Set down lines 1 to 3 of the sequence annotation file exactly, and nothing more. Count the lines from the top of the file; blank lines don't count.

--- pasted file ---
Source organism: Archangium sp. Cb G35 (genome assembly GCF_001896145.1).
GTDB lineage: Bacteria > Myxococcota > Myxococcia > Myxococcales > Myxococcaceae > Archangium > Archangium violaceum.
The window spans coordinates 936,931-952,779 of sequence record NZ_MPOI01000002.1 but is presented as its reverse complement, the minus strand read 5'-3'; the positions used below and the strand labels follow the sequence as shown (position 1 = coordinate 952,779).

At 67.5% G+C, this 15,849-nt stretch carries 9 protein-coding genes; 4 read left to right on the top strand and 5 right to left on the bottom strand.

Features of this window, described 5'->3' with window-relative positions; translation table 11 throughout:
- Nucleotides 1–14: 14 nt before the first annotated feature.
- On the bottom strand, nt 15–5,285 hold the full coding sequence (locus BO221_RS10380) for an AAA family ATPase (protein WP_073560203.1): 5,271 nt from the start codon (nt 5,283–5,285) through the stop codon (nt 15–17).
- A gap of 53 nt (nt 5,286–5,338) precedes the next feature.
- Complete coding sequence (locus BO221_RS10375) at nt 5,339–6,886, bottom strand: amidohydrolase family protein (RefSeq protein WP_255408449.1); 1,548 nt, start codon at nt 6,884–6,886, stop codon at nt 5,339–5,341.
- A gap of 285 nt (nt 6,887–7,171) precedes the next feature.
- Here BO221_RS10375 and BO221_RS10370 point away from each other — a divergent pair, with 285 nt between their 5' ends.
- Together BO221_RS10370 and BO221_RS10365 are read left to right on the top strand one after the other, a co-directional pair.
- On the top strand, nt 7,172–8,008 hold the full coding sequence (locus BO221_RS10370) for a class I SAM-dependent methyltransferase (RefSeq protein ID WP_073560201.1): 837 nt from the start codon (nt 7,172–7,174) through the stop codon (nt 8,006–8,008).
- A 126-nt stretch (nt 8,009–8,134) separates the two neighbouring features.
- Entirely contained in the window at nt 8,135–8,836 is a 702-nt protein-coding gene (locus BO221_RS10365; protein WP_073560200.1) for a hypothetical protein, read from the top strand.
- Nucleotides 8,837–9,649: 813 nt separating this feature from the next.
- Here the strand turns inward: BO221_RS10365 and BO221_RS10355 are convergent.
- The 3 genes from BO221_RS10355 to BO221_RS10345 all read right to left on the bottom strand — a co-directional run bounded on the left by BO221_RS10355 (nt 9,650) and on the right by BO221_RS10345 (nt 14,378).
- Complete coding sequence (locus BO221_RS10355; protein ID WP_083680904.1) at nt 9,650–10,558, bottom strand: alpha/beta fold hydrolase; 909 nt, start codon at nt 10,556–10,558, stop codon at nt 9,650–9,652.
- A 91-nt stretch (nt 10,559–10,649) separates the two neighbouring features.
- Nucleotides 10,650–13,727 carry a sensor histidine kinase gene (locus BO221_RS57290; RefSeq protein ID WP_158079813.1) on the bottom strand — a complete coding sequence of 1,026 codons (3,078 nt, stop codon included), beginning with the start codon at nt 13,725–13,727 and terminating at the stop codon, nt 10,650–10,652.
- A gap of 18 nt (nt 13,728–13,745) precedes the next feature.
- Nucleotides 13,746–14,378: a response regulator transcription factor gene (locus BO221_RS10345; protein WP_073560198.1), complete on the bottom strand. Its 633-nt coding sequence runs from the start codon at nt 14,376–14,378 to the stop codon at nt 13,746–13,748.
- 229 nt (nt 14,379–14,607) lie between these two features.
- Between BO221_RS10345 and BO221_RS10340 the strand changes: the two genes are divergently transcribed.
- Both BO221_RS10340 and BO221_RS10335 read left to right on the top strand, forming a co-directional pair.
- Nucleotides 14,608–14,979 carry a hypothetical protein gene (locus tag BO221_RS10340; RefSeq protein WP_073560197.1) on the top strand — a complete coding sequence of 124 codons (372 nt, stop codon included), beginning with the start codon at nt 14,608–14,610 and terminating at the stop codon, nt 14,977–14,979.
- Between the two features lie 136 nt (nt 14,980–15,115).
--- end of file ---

Source organism: Archangium sp. Cb G35 (genome assembly GCF_001896145.1).
GTDB lineage: Bacteria > Myxococcota > Myxococcia > Myxococcales > Myxococcaceae > Archangium > Archangium violaceum.
The window spans coordinates 936,931-952,779 of sequence record NZ_MPOI01000002.1 but is presented as its reverse complement, the minus strand read 5'-3'; the positions used below and the strand labels follow the sequence as shown (position 1 = coordinate 952,779).